(C) 2003, Don Mize
An article, “The Jesus debate that never dies,” carried by the Africa News Service in 13 April 1998, restates the arguments against the resurrection of Jesus. The original article seems to have been written by Margaretta wa Gacheru and to have appeared in The Nation (dateline Nairobi). Many of the arguments are merely updates of ancient rhetoric and can be summarized as follows: Jesus only appeared to die on the cross; the whole story is an invention; the scientific world view makes it impossible to believe; the resurrection was a psychological reaction on a mass scale; and/or that the disciples stole the body of Jesus.
An empty tomb proves nothing but that the tomb is empty. An absent body proves only that the body is gone. However, arguments for the resurrection have always existed. An 11 April 2001 United Press International article entitled “Faith: Historians Say Resurrection a Reality” gives an update. A summary follows: the earliest Christian writings insist on the admittedly illogical fact of the bodily resurrection as central to the gospel (I Corinthians 15), choosing fact over understanding; Tacitus, the Roman historian, mentions the death of Christ (Tacitus, Annals XV); Luke should be taken as seriously as any other ancient historian; early Jewish arguments against the resurrection agree that the tomb was empty; Jesus probably could not have survived, medically speaking, given the torture and the crucifixion (Matthew 26-28); a half dead Jesus escaping the tomb wouldn’t cause a reaction of worship.
Pinchas Lapide, a Jewish New Testament scholar quoted in the article, points out that for a beaten and weary band of disciples to be transformed overnight into a victorious faith movement by some psychological delusion would be a greater miracle than the Resurrection. Also, Lapide points out that anyone attempting to invent a story would not have women be the first to find the empty tomb: women were so lowly regarded in that society as to make their witness useless. The article concludes by pointing out that the resurrection of Jesus remains the best explanation for the origin of the Christian faith.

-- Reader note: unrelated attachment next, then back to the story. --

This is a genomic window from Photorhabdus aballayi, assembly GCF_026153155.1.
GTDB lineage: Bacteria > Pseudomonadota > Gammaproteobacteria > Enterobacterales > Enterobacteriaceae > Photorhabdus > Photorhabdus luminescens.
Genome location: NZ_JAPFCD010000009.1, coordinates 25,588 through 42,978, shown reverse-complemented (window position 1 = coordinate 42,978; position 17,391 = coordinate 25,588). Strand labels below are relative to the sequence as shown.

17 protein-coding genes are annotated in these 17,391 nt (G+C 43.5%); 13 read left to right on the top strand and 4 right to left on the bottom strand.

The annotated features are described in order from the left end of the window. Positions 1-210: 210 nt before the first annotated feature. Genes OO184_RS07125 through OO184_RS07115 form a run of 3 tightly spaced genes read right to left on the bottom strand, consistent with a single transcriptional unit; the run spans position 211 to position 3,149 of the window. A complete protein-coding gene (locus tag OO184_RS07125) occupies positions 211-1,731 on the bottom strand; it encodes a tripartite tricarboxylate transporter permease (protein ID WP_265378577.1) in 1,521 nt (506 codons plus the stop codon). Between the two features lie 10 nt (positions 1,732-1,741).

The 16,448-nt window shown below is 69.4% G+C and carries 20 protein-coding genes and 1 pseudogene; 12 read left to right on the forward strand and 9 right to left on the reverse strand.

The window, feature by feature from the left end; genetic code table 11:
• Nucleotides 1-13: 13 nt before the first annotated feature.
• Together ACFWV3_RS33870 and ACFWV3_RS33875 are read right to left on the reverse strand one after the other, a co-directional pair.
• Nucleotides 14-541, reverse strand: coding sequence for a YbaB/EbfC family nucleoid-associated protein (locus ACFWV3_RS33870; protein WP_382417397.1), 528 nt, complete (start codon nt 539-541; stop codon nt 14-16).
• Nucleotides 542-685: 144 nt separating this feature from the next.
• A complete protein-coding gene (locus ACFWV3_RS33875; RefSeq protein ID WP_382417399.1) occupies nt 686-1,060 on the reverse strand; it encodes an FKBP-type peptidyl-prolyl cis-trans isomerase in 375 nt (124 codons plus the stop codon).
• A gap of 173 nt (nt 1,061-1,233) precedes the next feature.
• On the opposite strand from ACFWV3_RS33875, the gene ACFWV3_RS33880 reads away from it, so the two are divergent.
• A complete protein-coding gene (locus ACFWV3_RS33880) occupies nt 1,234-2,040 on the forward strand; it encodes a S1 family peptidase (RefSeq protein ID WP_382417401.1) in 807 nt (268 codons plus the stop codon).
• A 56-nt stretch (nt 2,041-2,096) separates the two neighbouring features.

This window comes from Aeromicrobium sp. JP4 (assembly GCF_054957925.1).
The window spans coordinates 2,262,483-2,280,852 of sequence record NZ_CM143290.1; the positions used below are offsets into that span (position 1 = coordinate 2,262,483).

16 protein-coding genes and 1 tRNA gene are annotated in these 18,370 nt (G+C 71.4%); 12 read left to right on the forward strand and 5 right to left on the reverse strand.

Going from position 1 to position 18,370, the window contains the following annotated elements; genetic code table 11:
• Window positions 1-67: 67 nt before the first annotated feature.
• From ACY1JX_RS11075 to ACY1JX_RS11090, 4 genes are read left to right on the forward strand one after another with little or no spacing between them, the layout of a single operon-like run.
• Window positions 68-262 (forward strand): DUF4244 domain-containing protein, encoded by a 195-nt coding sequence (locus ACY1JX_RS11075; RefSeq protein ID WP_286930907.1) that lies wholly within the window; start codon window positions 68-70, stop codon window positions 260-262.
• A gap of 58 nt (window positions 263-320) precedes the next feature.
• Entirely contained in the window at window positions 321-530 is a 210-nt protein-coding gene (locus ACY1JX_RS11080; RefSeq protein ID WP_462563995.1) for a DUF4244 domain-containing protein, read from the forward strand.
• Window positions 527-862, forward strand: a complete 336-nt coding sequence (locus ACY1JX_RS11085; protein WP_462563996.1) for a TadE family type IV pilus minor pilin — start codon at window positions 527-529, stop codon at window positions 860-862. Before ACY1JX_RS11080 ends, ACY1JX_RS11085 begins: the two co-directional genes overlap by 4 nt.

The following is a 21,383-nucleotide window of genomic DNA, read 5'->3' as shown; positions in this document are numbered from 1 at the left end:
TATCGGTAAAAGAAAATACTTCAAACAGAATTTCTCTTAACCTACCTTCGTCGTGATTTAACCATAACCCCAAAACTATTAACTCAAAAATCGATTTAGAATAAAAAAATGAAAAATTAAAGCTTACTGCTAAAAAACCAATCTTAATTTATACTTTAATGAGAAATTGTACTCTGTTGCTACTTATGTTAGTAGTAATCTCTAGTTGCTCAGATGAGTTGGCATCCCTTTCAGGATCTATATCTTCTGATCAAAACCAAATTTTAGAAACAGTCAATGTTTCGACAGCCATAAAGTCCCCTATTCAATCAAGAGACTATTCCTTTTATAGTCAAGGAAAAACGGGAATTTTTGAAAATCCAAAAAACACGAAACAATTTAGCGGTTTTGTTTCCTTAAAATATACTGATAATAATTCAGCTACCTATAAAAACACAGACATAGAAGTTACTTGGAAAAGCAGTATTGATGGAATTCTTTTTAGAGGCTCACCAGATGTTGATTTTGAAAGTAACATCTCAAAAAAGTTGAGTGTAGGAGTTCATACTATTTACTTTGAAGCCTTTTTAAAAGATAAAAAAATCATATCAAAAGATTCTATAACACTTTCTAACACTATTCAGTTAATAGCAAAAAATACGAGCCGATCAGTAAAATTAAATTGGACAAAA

As interesting as arguments for and against the resurrection may be, the fact remains that few people believe in a risen Christ because of logic or probability. The risen Christ walks abroad confronting, now as then, those in despair. An article in the 3 January 1997 issue of Theological Studies by Kilian McDonnell entitled “Spirit and experience in Bernard of Clairvaux” discusses the concept of “experience” in the writings of St. Bernard (1090-1153). St. Bernard lived before modernism drove a wedge between theology and experience. McDonnell concludes, among other things, that Bernard’s concept of experience is that the experience of God is a gift, not something a person can make happen.
Also, Bernard saw the dangers involved in interpreting one’s own experience. For Bernard, faith and Scripture marked the boundaries of experience, acted as escorts for experience, and authenticated experience. McDonnell rightly concludes that, even though an appeal to experience has dangers, religious experience cannot be replaced by texts, authority, theological demonstration, or anything else.
Dostoyevsky, the Russian novelist, was arrested as a young man and sentenced to be executed by a firing squad. Mark Richard Barns tells the story in the1 September 1998 issue of the World & I in an article entitled “Dostoyevsky and holy Russia.” Minutes before his scheduled execution as he was saying goodbye to his friends, Dostoyevsky looked at the world and the people around him with a new fascination. A general rode up and read a decree from Czar Nicholas I that reduced the death penalty to hard labor. Dostoyevsky always dated the beginning of his spiritual regeneration to the minutes before his mock execution: he saw things differently. While in prison in Siberia, and during his forced service in the army, he read the Gospels constantly. After he was pardoned by Czar Alexander II in 1859, he began to set forth his insights in novels considered among the greatest in world literature.
Dostoyevsky wanted to restore the mystical element to the Russian Orthodox Church, for he realized that the living Christ made present through the Holy Spirit is not understood by logic but by experience. In Brother’s Karamazov, in a fable told by one of the characters, the Grand Inquisitor jails the returned Christ and points out all the weaknesses of his followers after fifteen centuries of Christianity. The only answer Christ gives to all the arguments is to kiss the old man, shaking him to his core.
When I was fourteen years old, during a family crisis, I began to pray
and read my Bible in a different way. The resulting religious experiences
changed my life. Although my understanding of my faith has changed
(and will continue to change), no one can take away from me those early
experiences. I discovered in my own existence the first gospel proclamation:
“he is not here; he is risen.”